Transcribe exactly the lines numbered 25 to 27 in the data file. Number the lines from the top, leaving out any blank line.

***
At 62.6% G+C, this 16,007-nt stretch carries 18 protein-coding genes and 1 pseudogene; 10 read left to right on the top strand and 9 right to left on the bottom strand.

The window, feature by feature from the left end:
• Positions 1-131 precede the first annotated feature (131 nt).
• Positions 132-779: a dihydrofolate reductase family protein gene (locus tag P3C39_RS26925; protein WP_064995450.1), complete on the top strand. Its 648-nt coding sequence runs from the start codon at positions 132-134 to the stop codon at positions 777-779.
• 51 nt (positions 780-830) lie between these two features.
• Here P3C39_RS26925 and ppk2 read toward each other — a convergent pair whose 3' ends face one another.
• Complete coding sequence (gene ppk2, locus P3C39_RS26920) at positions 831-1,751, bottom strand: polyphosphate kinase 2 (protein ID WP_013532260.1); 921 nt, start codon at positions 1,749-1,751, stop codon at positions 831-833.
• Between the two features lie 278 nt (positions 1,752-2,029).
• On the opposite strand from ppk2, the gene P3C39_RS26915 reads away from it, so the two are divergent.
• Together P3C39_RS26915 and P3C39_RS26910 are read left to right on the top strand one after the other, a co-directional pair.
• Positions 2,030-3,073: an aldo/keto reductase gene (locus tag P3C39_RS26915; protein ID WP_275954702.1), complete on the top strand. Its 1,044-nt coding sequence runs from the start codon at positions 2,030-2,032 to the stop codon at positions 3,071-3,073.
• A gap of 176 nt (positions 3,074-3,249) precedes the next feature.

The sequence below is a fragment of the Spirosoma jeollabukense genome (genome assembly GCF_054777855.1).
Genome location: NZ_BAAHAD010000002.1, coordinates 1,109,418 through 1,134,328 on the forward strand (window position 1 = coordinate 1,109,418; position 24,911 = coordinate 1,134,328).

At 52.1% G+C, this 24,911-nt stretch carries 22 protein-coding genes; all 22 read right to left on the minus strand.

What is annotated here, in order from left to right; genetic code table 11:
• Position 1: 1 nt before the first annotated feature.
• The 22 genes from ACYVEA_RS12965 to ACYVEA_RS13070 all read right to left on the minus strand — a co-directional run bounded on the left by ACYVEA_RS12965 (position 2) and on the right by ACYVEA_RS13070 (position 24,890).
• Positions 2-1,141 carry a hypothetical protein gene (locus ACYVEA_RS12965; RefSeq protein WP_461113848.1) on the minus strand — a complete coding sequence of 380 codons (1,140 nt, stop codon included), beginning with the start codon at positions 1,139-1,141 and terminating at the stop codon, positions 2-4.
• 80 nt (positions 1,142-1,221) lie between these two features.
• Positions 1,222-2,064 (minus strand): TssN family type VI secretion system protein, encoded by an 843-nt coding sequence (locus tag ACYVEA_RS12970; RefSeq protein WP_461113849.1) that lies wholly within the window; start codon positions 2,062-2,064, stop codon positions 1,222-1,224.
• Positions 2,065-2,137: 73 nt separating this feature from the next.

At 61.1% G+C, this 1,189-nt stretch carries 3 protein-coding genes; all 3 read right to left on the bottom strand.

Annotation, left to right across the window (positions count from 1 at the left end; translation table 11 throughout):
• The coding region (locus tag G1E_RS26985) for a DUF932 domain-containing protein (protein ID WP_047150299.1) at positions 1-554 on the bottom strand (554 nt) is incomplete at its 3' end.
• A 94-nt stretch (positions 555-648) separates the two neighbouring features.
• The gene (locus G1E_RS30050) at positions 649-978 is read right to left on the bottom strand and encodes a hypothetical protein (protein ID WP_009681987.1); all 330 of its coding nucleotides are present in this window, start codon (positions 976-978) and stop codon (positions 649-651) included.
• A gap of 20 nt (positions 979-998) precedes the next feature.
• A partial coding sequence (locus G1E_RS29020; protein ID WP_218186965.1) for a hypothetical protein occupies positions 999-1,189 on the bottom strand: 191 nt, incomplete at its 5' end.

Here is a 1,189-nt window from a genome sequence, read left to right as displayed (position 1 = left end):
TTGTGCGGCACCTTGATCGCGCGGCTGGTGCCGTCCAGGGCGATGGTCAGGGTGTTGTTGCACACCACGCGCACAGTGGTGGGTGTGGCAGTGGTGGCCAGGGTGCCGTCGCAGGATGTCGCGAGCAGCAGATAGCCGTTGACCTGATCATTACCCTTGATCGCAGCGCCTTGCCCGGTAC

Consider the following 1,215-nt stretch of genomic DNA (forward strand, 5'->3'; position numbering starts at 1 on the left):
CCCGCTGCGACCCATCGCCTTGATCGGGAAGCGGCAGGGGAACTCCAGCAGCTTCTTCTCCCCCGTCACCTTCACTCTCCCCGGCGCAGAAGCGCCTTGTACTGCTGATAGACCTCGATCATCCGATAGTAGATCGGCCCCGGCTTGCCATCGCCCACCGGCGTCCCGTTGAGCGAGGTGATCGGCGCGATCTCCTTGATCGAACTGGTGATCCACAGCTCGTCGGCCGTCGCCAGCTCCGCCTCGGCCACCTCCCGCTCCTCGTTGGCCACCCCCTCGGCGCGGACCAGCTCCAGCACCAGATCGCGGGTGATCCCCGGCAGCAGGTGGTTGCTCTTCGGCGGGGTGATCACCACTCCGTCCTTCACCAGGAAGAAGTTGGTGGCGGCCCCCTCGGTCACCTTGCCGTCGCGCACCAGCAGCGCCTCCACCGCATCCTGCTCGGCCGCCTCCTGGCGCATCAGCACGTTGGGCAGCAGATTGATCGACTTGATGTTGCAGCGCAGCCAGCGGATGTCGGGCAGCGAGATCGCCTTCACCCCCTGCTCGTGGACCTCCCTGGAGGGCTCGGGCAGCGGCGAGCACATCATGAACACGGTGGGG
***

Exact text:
• The coding region (locus tag G1E_RS26985) for a DUF932 domain-containing protein (protein ID WP_047150299.1) at positions 1-554 on the bottom strand (554 nt) is incomplete at its 3' end.
• A 94-nt stretch (positions 555-648) separates the two neighbouring features.
• The gene (locus G1E_RS30050) at positions 649-978 is read right to left on the bottom strand and encodes a hypothetical protein (protein ID WP_009681987.1); all 330 of its coding nucleotides are present in this window, start codon (positions 976-978) and stop codon (positions 649-651) included.